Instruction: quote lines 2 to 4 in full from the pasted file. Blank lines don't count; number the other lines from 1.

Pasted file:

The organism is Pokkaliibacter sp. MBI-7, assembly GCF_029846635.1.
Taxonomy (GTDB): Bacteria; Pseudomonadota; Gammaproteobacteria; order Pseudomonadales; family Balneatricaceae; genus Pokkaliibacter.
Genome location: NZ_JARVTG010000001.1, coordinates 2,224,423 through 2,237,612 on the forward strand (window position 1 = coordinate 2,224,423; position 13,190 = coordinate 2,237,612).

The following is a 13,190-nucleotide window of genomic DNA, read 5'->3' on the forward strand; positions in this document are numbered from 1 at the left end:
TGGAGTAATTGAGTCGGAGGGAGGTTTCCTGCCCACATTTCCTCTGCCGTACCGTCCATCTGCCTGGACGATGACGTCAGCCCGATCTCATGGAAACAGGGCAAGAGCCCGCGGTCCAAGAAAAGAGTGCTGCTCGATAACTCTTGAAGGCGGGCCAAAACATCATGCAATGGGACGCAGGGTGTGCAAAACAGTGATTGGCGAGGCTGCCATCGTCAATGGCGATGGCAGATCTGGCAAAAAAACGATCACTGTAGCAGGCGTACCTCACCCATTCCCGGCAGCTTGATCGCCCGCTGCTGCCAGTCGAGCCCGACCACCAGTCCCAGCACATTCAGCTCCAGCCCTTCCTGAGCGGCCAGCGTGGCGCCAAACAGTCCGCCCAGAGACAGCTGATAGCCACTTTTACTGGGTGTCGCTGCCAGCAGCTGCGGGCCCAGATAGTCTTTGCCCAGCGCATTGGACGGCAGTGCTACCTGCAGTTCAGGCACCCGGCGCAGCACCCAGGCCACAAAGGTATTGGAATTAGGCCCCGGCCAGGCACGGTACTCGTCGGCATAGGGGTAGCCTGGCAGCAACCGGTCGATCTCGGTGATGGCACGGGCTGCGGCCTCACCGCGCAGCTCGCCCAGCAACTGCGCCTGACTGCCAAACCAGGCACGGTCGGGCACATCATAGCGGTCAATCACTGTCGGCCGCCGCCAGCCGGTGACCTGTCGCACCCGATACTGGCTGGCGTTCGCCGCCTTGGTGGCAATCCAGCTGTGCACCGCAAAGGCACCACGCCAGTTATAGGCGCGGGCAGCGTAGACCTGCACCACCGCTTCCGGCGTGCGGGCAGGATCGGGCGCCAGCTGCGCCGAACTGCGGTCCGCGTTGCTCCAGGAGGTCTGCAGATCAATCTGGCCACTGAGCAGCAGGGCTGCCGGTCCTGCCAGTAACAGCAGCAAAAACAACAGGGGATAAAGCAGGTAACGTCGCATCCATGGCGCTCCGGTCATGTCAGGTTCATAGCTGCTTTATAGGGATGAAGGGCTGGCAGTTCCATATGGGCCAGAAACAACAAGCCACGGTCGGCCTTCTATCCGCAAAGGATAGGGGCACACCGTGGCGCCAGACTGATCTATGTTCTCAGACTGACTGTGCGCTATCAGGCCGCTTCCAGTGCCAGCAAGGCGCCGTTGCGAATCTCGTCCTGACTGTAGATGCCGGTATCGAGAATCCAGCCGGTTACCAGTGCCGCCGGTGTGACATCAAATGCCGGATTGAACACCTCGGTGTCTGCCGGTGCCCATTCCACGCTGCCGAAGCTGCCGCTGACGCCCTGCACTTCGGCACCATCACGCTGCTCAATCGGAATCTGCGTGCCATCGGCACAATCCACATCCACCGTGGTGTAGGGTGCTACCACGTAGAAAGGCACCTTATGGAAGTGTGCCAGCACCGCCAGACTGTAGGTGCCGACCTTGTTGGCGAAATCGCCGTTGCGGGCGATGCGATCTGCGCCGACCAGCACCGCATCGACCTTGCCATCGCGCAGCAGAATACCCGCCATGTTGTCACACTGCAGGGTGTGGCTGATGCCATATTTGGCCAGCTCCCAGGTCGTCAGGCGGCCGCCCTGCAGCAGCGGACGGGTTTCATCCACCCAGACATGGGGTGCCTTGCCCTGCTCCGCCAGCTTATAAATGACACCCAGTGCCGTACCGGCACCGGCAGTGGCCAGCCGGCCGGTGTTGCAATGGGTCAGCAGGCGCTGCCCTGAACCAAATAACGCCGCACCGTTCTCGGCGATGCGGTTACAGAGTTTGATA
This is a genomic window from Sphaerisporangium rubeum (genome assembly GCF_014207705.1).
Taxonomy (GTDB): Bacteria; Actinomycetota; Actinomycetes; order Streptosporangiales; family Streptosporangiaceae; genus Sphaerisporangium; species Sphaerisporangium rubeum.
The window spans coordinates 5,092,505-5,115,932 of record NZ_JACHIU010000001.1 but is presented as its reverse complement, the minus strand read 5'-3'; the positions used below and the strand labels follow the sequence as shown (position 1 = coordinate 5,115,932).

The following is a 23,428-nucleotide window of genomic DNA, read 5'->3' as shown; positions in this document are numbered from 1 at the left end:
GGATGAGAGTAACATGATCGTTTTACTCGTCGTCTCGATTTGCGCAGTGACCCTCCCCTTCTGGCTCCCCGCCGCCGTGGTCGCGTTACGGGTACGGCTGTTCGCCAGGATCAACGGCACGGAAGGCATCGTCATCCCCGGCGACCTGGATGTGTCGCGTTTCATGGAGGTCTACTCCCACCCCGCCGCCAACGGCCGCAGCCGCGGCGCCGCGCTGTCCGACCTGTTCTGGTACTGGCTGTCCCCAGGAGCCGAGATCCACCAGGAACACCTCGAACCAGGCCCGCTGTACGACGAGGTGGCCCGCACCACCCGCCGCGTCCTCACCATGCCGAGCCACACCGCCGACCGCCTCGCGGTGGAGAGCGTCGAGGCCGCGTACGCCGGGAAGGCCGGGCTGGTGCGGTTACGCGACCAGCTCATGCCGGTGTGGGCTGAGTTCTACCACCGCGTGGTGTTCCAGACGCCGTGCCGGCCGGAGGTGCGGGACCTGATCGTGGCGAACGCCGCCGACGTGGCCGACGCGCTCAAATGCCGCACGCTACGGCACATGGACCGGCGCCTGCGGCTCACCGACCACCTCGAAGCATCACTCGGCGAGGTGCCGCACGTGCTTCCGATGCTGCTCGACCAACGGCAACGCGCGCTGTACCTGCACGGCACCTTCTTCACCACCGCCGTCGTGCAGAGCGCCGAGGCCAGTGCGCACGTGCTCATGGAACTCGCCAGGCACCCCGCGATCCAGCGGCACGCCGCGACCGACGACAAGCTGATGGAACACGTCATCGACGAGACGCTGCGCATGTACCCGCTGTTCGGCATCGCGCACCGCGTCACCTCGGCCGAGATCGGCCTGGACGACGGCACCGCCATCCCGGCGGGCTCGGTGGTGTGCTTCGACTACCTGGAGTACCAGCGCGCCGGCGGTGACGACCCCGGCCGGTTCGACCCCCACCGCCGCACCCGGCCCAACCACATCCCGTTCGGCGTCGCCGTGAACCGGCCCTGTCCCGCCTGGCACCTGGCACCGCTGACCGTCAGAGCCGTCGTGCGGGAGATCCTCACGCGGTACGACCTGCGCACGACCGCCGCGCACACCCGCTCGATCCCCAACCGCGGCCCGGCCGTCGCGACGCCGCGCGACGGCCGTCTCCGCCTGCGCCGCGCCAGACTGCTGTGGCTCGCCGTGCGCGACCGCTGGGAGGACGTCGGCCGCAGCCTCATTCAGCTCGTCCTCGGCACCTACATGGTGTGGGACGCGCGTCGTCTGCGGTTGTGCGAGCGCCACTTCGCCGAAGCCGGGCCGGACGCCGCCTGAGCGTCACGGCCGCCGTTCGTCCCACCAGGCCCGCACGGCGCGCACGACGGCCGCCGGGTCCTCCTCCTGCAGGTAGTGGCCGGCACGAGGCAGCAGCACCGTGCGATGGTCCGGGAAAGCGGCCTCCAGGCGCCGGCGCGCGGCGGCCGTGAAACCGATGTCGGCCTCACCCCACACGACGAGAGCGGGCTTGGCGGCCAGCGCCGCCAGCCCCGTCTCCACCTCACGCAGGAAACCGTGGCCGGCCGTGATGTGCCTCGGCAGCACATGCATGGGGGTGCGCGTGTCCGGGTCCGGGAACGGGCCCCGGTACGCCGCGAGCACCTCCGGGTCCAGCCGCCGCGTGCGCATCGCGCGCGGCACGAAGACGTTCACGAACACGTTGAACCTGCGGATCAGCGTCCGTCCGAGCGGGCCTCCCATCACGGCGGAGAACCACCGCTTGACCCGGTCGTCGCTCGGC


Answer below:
Taxonomy (GTDB): Bacteria; Pseudomonadota; Gammaproteobacteria; order Pseudomonadales; family Balneatricaceae; genus Pokkaliibacter.
Genome location: NZ_JARVTG010000001.1, coordinates 2,224,423 through 2,237,612 on the forward strand (window position 1 = coordinate 2,224,423; position 13,190 = coordinate 2,237,612).

The following is a 13,190-nucleotide window of genomic DNA, read 5'->3' on the forward strand; positions in this document are numbered from 1 at the left end: